Second, the Governor was an innovator. He was one of the first to see the State University of New York as a possible driver of economic development across the state. He, of course, valued the System greatly for its educational mission – for providing the means by which all could reach their goals. But, he also appreciated the power the System had to advance the economy of the state through the many and varied programs of research of its faculty. He understood the need to capture this potential by funding programs which required faculty to partner with private sector businesses to translate their fundamental research into new products and processes that would, over time, lead to the creation of new businesses and new jobs. The Centers for Advanced Technology – or CATs – established during his tenure did just this. Across the state, CATs were established in partnership with area businesses which have led to job creation and more vibrant economies.
The Governor also appreciated that New York was in a bidding war with other states for the best and the brightest new faculty, faculty who would enable SUNY’s research presence to grow and earn a place on the national scene; hence, his Graduate Research Initiative. Under this program, new faculty were attracted to New York and were provided with the resources and stability they needed to enable them to be productive in an extremely competitive national research environment.
Together, these innovative programs represented a new approach to economic development in our state, an approach which is proving successful to this day. Indeed, the investment the Governor made in university-based research during his tenure was both innovative and essential as other states were moving much more aggressively than New York in building the research capacity of their university systems. During my tenure as President of the University at Albany, I was able to capitalize on these programs across a number of research areas we had chosen for investment – areas such as nanotechnology and biomedical research. Continuing to expand the research potential of the State University of New York and finding creative ways of harnessing that potential to address economic development remain important areas for further development at SUNY, and the legacy of Governor Mario Cuomo provides an excellent roadmap for the future.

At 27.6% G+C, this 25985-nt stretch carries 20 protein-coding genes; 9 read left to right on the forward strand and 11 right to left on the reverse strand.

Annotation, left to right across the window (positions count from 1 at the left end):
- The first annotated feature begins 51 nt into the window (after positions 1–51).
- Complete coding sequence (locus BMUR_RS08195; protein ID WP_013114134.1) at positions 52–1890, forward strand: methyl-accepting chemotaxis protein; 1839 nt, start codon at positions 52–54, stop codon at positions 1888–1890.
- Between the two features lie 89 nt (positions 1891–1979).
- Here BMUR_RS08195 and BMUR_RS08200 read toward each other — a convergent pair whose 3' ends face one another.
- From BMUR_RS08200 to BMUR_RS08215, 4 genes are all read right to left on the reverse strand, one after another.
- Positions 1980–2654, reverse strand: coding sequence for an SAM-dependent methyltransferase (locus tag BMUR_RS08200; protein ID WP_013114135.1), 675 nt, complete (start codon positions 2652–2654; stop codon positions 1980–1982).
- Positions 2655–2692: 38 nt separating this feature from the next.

I end this commentary as I began, with heartfelt condolences to the Cuomo family. We all share in your loss of this exceptional leader, this exceptional human being.
Dr. Karen Hitchcock, Special Advisor in the consulting firm, Park Strategies, LLC, was President of the University at Albany, State University of New York, from 1996-2004, after which she went on to lead Queen’s University in Kingston, Ontario, Canada. Dr. Hitchcock has received honorary degrees from Albany Medical College and from her alma mater, St. Lawrence University. She has served on numerous regional and national committees and task forces dealing with issues in higher education, research and economic development. While at both the University at Albany and Queen’s University, she co-hosted the popular WAMC program, “The Best of our Knowledge”.
The views expressed by commentators are solely those of the authors, and do not necessarily reflect the views of this station or its management.